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Friday Freeload #7


Looking for Distraction

In late 2011/early 2012, we recorded demo versions of several songs we were considering for the Devil’s Rope album at Dave Dewitt’s Shed 55 Studio here in Knoxville. This was during the brief time that Bill Van Vleet was filling in on drums before Chris Bratta came on board (where he’s been for nearly three years now).



We recorded versions of “Weird Weather,” “Devil’s Rope,” “Monkey Dance,” and “Halo Days,” all of which we eventually re-recorded with Chris on drums for the album. While we were there, we also tracked this song, “Looking for Distraction,” that we never got around to recording again. That happens sometimes. For instance, we had two or three more songs that we were gonna record for consideration for 33.1/3, but we decided we had a complete album before we got around to them.

Some of these lost songs come back around later, but mostly they get left behind in the frenzy to write and record new material.

Although “Looking…” never got another studio recording, it did show up on the limited-edition Live from the Pilot Light CD that we made available as a premium for Devil’s Rope pre-orders.

Hope you like it.

— TL

Friday Freeload #6


Bang, Bang (unreleased)

In the summer of 2013, Knoxville filmmaker Douglas Stuart McDaniel asked the TL3 to make some music for the short film that he and his team, Scuffletown Monkeys, were going to produce for competition in the Knoxville Film Festival Seven-Day Shootout. It sounded like fun, so we agreed.

There wasn’t a lot of preparation to be done since the ’Monkeys wouldn’t even be assigned a genre until the beginning of the competition, whereupon they had seven days to write, film, and edit their submission for the contest. So we decided to join in on the spirit of the thing and waited until they gave us some insight into their plan before proceeding on our end.

If I remember correctly, we found out on a Wednesday that their plan was to make their film about a family of assassins. Susan had been playing around with a song she was writing called “Bang, Bang” so she and I finished it that night. The following day, we worked it up with Chris at rehearsal, and then on Saturday morning we went to John Baker’s studio (Baker Acres) and recorded the track.

In the meantime, Doug and his ‘Monkeys had altered their plot idea somewhat. The song was already finished and they still wanted to use it, so we sent it their way that afternoon, along with an instrumental mix so they’d have that to work with as well.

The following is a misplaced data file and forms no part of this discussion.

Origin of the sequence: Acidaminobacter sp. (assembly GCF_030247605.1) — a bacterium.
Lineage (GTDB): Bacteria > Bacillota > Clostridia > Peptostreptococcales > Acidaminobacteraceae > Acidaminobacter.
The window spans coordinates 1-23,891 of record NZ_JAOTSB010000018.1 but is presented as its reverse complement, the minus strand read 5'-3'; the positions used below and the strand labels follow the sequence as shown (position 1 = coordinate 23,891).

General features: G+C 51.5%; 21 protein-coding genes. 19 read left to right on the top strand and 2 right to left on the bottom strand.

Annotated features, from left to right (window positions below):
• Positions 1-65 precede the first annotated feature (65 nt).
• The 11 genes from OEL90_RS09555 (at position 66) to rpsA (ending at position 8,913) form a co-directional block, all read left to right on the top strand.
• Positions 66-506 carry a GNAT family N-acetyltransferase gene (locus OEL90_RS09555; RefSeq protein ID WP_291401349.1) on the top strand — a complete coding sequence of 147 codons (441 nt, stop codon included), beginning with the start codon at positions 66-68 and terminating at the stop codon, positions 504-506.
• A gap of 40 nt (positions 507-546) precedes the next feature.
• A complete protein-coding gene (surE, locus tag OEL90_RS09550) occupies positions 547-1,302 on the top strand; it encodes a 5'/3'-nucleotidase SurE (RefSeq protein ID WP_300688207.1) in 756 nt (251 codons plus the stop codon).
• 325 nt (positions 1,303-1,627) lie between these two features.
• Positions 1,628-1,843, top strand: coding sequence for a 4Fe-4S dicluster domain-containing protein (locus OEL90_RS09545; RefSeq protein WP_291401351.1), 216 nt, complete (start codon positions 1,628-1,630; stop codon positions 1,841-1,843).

During the remainder of their production week, they sent occasional cuts of the film for us to see, and when the competition took place, Susan and I attended the showing. Unfortunately, “The Agenda” didn’t win, but it looked great on the big screen. And it was fun to hear the song blasting through the big-ass theater speakers.

It was a new experience for us and we most definitely had a blast being involved with such a creative bunch of people.

So, for today’s Friday Freeload, we present “Bang, Bang” in its full original form.

And I still think “The Agenda” should have won. Go watch the original film here.

— TL

Friday Freeload #5

What’s This (unreleased)

This week’s Friday Freeload song is a previously unreleased outtake from the No Discretion album that came out in 2004.

During the recording, which I started in 2002, shortly after the release of Under the House, my first solo record in years, I made a trip from my current home in Knoxville back to my hometown of Jackson, Miss. While there, I spent an afternoon with my old pal Neilson Hubbard in the guest room of his apartment, dubbed Mr. Lemons Studio in honor of Neilson’s late cat.

I’d met Neilson several years earlier when we were both living in Oxford, Miss. He was in school there and I was hiding from the music business. He also had a cool band called Spoon (who eventually changed their name to This Living Hand in deference to the Texas Spoon) with his high school buddy Clay Jones and violinist Helena Lamb. Neilson and I became good friends, going bowling at University Lanes and playing together (I recall a coupla later TLH gigs on which I played bass and Garrison Starr played drums).

So I jumped at the opportunity to work with Neilson when the occasion presented itself. Also on hand for the session was one of my oldest and dearest friends, Bruce Golden, who programmed some rhythm tracks to work from. We recorded two songs: “The End of Time”, which made it on the record and this one, that didn’t (we recorded something like 18 songs for that disc). For “What’s This,” I played two tracks of acoustic guitar, sang the vocal and left it up to Neilson to finish it up. On a subsequent trip, I added the seasick-sounding guitar “solo,” but Neilson played everything else. He’s a talented guy.

I only have a vague memory of writing the song, but I was in the middle of a writing binge so they were coming quickly. I did have a friend of mine in mind when writing this, but there’s nothing literal to it at all. It was just a scenario I dreamt up.